Experts suggest executive take bureaucracy into confidence to improve servicesPrime Minister Dahal this week upbraided bureaucrats for their tardiness in providing services to the public, and threatened action.
Pushpa Kamal Dahal, the chairman of the CPN (Maoist Centre), who has only recently been appointed to helm the government, is often accused of busying himself with power games.
This time, however, within days of being appointed as prime minister, Dahal issued a series of orders to the bureaucracy and all of them were related to the government’s service delivery and directly related to the general public’s day-to-day problems. The prime minister has issued circulars to government agencies such as the passport and transport departments, where hundreds of people queue up to get basic services, to immediately improve service delivery so that people aren’t compelled to stand for hours to receive documents such as passports, driving licences and citizenship and national identity cards.
The Office of the Prime Minister and the Council of Ministers, on Monday, invited secretaries of the government ministries to take stock of the projects under their respective ministries.
After listening to the top bureaucrats, Prime Minister Dahal, on Tuesday, issued a stern 30-point directive to the top bureaucrats to work efficiently to deliver government services to the public, or face action.
The series of actions by the newly-appointed prime minister has sparked a debate over the prime minister’s working style. Some have applauded Dahal for springing into action, while others say such prompt actions without legal grounds may not be as productive.
Former chief of the Public Service Commission Umesh Mainali finds it appropriate for the head of government to seek information on the activities of ministries. He, however, said that it was unbecoming for a three-time prime minister to warn top bureaucrats in such a fashion.
“It sounded like bureaucratic bashing,” Mainali told the Post. “Prime Minister Dahal knows the complexity of our bureaucracy and he also needs to address those issues before warning the bureaucrats to work efficiently.”
Prime Minister Dahal directed the authorities concerned to allow Nepali citizens to bring more than one mobile phone set from abroad without paying taxes. Earlier the Finance Ministry had decided to levy an 18 percent customs duty if a Nepali returning from abroad was found to have brought along more than one handheld device. The ministry’s decision faced strong criticism on social media and other public platforms. Nepali migrant workers abroad even launched a ‘no remittance’ campaign on social media, stating they would stop sending remittances to Nepal.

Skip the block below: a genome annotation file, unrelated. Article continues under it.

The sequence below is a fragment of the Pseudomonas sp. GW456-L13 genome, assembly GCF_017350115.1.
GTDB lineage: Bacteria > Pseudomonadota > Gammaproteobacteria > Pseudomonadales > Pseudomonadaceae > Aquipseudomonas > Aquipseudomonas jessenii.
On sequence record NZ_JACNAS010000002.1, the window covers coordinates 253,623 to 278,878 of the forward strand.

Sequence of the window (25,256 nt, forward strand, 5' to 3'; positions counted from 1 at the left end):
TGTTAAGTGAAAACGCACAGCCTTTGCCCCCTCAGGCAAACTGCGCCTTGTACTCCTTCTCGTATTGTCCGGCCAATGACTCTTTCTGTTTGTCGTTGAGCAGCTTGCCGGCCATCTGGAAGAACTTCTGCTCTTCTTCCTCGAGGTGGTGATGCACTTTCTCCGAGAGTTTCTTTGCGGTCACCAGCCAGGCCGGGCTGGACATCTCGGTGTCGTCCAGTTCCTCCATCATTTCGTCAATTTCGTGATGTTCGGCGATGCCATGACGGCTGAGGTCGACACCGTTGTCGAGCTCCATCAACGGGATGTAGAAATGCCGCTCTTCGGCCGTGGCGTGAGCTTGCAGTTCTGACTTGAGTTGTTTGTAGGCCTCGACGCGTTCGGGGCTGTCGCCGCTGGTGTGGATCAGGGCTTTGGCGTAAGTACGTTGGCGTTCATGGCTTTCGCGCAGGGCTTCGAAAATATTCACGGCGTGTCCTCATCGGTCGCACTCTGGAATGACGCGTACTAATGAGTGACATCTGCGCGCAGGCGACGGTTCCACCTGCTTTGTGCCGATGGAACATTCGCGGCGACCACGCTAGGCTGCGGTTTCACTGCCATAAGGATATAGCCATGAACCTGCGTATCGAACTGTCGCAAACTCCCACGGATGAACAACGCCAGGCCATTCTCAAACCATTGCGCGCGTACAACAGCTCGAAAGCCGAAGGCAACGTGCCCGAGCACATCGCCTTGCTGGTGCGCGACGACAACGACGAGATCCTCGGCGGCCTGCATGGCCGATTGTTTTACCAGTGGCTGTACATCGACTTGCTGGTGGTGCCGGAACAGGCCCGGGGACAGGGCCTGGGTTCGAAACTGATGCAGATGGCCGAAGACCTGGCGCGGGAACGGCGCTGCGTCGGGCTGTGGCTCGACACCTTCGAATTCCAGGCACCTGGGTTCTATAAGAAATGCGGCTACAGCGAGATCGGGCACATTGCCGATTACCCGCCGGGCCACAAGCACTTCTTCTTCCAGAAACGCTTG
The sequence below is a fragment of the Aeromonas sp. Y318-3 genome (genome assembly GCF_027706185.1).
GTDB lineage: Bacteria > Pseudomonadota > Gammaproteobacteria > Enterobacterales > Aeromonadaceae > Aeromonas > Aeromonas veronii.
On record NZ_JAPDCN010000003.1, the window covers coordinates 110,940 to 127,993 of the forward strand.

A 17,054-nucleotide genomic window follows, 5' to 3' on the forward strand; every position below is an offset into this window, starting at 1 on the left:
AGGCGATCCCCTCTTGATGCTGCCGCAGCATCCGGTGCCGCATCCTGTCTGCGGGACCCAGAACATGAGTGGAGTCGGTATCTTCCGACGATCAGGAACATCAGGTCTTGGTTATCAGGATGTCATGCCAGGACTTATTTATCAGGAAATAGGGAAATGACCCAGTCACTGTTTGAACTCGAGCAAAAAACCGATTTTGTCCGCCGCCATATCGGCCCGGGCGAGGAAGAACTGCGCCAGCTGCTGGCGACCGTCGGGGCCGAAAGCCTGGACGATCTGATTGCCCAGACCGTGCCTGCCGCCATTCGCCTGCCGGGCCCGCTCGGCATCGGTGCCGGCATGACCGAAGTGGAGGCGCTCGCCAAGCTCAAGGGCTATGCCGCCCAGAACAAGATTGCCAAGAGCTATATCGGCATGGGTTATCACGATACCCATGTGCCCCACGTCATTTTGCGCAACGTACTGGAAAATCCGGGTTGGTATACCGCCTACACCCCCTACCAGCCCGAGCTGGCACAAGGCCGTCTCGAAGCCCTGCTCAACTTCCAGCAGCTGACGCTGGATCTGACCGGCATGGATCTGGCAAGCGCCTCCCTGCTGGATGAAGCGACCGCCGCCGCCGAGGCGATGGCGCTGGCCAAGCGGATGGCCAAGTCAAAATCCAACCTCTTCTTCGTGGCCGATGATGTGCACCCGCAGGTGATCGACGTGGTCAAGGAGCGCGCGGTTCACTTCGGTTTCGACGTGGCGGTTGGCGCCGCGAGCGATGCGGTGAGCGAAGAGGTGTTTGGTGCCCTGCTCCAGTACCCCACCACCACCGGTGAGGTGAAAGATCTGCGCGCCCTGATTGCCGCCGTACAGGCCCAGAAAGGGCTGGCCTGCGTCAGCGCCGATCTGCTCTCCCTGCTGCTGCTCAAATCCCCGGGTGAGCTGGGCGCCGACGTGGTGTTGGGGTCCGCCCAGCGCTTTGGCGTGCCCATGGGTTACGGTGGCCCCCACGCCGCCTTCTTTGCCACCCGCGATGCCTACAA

“Although the prime minister immediately issued an instruction to civil servants to waive the tax , the related law has not been amended leading to a complexity,” Mainali said. “Therefore, before issuing directives, the prime minister should make related legal arrangements and ensure necessary resources.”
The former government secretary, Mainali, said that no government can function well without taking the bureaucracy into confidence.
Political leaders often accuse the bureaucracy of not cooperating with new ministers.
Some experts, however, said that the situation should be looked at from a different perspective as well.
They said the tendency of transferring or promoting civil servants based on their political affiliations after every change in government leads to insecurity among civil servants and makes them seek political patronage.
“Whenever a new political party comes to power, it rewards people closer to the party with promotions and lucrative transfers, and this kind of tendency causes alienates others and gives rise to a deficit of trust between the government and the bureaucracy,” the former chief secretary of the Nepal government, Bimal Koirala, told the Post.
The cabinet meeting held on Thursday transferred a few secretaries.
Unless there is a mechanism in place to monitor the work of the various ministries, the directives of the prime minister won’t yield any results, said the former top bureaucrat.
Kashiraj Dahal, former head of the High-level Administration Reform and Monitoring Committee, however, has a different opinion. He said that there are problems in the bureaucracy also and they need to be fixed.
“Our bureaucracy is oblivious to the needs of the people and is self-serving. That is the reason why every government leadership instructs them to work on behalf of the public,'' said Dahal.
He said the bureaucracy is beset with three major problems.
“The first is management, the second is service delivery, and the third is the behaviour of the civil servants/bureaucrats,” Dahal said. “Therefore, such instructions should be given from time to time.”
The Maoist Centre’s deputy general secretary Pampha Bhusal, who was a minister until recently, said that the prime minister issued the directives with a good intention to make service delivery more effective. “Prime Minister’s direction to the top bureaucrats does not mean our bureaucracy is ineffective, the new leadership of the government often shares its vision with the top government officers and it is the continuation of the same,” Bhusal told the Post.
In a 30-point directive issued Tuesday, Prime Minister Dahal instructed government secretaries to keep an eye on the rising road accidents and expedite prosecutions against the accused. Dahal also ordered a crackdown on transport cartels and effective implementation of anti-corruption measures.